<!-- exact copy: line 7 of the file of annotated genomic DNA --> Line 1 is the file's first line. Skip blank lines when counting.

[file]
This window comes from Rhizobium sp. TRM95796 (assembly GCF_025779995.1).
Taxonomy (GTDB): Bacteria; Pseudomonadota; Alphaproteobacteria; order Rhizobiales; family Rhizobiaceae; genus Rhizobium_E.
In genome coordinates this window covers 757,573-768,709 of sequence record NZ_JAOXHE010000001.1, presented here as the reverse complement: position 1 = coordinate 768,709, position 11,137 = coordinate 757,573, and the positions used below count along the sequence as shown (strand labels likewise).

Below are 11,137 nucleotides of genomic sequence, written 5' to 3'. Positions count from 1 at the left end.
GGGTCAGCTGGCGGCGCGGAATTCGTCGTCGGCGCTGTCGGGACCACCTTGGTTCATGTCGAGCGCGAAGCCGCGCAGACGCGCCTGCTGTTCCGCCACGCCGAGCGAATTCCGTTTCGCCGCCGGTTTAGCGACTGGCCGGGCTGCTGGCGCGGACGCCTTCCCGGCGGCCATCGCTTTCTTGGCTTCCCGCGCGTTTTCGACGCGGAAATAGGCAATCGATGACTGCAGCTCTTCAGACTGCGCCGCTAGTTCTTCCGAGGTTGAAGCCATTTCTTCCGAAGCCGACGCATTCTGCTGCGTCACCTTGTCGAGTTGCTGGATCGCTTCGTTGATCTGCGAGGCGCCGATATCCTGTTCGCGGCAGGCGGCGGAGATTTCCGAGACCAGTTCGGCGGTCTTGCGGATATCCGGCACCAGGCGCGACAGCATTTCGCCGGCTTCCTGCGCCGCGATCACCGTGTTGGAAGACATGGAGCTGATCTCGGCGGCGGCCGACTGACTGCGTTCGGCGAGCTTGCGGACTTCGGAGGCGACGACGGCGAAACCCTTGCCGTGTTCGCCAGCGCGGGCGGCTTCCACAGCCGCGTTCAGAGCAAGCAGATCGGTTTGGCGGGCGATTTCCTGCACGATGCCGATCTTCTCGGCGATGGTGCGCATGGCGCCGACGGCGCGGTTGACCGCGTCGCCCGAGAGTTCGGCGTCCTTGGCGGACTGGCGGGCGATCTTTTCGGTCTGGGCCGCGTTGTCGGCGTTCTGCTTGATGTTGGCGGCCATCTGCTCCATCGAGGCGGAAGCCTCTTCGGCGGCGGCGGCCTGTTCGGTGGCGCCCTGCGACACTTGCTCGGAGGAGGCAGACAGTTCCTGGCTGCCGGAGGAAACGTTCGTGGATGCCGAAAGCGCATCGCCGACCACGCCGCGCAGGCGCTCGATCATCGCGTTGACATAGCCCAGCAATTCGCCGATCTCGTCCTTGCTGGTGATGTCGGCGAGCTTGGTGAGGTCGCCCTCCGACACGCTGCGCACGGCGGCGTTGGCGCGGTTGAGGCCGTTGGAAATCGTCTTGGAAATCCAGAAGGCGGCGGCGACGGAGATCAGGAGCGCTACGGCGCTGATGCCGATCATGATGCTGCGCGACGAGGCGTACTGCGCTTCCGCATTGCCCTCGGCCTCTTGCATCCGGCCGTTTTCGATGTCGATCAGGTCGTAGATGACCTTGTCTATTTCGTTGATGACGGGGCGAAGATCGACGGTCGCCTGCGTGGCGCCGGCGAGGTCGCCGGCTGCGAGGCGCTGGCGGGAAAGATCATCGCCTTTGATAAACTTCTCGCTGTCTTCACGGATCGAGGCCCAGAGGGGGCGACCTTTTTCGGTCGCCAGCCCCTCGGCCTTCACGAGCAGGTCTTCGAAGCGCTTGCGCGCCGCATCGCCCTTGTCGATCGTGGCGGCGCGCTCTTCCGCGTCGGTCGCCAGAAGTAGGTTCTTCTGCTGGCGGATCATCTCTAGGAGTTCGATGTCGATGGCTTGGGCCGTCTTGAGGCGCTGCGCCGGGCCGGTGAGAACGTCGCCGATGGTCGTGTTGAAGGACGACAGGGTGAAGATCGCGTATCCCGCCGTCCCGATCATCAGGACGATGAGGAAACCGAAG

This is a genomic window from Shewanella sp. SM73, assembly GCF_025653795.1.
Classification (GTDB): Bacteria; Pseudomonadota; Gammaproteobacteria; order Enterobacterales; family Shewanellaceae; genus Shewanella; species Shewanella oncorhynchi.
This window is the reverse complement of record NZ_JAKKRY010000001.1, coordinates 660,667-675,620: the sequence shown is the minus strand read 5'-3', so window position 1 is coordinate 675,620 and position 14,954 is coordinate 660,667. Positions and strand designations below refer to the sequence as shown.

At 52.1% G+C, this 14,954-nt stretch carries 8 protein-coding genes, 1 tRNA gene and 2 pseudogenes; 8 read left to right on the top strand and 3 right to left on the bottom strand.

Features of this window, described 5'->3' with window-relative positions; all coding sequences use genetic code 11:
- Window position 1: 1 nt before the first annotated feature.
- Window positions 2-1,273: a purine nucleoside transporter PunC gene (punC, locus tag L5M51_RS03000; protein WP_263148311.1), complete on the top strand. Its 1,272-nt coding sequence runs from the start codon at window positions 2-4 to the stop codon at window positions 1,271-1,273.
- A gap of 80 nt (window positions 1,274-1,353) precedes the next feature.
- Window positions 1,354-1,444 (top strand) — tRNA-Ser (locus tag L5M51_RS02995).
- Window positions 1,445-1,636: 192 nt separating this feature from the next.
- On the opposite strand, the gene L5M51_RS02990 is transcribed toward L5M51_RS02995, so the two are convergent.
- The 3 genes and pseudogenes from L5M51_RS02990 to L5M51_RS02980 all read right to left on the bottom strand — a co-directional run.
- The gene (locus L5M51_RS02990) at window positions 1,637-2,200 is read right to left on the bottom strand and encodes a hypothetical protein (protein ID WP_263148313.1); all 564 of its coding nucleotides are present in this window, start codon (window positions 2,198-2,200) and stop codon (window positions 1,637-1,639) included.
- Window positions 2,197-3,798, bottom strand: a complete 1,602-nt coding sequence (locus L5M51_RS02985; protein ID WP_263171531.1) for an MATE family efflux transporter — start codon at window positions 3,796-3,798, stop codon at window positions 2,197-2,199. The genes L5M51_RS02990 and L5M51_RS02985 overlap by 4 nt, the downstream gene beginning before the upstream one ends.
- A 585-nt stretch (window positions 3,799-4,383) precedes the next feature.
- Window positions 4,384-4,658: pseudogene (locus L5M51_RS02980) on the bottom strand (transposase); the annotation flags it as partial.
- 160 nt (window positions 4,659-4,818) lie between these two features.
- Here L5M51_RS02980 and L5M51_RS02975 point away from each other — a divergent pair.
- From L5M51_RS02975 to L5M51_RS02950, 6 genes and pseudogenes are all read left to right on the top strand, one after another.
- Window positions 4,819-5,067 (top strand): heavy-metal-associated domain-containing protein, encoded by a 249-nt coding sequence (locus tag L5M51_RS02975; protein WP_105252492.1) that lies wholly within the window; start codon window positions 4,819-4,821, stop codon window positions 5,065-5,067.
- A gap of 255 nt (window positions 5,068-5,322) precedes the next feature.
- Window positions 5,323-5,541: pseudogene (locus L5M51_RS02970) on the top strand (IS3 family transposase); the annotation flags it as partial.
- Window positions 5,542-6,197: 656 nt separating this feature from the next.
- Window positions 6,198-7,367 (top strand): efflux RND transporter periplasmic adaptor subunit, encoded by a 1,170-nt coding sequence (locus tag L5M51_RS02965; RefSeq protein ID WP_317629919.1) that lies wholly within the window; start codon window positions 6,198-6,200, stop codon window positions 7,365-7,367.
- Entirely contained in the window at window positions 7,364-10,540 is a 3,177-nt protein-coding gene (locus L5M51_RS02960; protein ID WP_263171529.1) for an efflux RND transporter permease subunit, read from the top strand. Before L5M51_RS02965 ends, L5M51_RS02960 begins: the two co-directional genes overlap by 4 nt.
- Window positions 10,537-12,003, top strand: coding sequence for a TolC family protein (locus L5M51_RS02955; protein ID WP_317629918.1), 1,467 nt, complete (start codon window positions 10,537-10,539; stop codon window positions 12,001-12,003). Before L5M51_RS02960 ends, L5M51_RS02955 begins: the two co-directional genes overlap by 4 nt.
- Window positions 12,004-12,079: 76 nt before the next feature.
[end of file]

Classification (GTDB): Bacteria; Pseudomonadota; Gammaproteobacteria; order Enterobacterales; family Shewanellaceae; genus Shewanella; species Shewanella oncorhynchi.